Once again, a federal court has ruled against the Trump administrationâ€™s temporary ban on admission into the United States of refugees and citizens of six majority-Muslim countries. And once again, the Justice Department is appealing the ruling to the Supreme Court - this time arguing that the government should not have to exclude from the ban grandparents or other close family members of people within the United States, along with refugees sponsored by American resettlement organizations, while the case is pending before the court.
Itâ€™s not clear what the Justice Department hopes to gain by appealing this injunction against Trumpâ€™s executive order, as the Supreme Court was already set to hear arguments on the banâ€™s legality on Oct. 10. Whatâ€™s more, a significant portion of the ban will likely have expired by that date - and the rest before the justices can even rule on the case.
Trumpâ€™s order halts entry into the United States by citizens of the six banned countries for 90 days and suspends refugee admissions for 120 days. After courts blocked the ban, Trump clarified that these clocks would begin ticking as soon as the policy was allowed to go into effect. Because the Supreme Court lifted in part the lower-court injunctions against the order on June 26, the refugee ban will expire in late October, and the entry ban at the end of September.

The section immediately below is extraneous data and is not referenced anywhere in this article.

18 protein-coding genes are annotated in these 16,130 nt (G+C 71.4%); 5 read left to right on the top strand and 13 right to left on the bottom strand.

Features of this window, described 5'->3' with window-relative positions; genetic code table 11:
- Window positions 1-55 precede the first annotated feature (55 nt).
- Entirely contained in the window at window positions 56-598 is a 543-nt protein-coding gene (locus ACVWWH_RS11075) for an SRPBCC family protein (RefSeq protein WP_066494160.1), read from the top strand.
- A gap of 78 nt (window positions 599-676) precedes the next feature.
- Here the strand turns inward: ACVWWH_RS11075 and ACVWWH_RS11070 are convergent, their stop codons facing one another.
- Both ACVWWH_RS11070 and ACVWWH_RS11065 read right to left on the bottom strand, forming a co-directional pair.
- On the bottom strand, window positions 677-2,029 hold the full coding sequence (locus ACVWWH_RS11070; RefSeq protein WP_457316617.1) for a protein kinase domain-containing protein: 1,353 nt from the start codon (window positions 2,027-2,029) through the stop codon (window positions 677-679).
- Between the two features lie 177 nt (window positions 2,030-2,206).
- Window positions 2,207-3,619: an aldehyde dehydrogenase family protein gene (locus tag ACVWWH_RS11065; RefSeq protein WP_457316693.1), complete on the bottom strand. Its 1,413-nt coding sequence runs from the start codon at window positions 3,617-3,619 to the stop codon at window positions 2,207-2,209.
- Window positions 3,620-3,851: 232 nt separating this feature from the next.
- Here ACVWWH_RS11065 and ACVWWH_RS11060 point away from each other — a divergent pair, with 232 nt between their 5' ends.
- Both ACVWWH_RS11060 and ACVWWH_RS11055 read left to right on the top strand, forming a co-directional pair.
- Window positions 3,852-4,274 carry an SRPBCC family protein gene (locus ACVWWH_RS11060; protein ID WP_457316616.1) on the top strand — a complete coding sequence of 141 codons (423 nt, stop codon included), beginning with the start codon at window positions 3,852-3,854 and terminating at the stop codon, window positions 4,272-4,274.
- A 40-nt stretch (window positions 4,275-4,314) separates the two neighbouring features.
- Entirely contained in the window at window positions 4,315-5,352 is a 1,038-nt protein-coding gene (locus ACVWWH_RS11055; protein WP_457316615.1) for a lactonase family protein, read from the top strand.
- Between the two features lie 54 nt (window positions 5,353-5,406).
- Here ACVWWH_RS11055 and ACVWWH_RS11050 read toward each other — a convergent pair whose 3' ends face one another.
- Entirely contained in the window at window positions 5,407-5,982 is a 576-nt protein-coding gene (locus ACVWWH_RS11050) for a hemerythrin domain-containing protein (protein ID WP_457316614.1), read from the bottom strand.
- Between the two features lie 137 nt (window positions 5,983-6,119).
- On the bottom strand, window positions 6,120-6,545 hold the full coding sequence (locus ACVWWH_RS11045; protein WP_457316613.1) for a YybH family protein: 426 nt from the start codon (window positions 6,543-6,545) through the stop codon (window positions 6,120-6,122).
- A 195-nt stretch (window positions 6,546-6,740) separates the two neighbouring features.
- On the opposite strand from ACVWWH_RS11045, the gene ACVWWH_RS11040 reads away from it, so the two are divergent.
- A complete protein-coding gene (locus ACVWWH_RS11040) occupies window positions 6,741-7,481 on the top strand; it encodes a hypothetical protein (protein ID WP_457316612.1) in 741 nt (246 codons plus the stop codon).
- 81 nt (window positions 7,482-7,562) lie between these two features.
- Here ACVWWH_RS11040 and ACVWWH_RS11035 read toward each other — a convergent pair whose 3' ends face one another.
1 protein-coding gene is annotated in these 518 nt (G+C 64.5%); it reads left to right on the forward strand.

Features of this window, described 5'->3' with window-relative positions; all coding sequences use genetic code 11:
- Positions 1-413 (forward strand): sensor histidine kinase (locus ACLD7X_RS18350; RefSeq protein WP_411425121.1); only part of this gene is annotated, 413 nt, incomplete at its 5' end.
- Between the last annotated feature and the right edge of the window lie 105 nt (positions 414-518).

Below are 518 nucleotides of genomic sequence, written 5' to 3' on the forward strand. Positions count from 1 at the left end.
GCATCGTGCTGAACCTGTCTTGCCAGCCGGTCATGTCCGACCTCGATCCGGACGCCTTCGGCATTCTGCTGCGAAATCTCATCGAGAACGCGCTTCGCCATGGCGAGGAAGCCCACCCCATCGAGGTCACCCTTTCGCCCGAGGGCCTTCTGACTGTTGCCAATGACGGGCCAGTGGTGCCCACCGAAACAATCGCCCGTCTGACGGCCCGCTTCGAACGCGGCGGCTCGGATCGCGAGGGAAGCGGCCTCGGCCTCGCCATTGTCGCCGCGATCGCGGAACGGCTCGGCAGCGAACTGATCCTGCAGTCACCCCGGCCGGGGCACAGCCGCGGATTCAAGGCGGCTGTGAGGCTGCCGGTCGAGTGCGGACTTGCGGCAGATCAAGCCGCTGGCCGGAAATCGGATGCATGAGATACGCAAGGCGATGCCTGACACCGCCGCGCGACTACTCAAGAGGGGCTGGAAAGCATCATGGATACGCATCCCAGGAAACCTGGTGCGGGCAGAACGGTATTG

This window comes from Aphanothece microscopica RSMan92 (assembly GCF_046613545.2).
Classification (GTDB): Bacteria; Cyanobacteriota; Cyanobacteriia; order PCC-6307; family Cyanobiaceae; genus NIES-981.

As a matter of law, the Supreme Court canâ€™t rule on a case that no longer presents an ongoing issue. Yet the Justice Department hasnâ€™t given any indication of awareness that the court might well dismiss the case without deciding whether the ban is legal. Not only is the department now battling over an injunction on a policy that likely expires in two weeks, but its opening brief before the Supreme Court didnâ€™t even address the issue.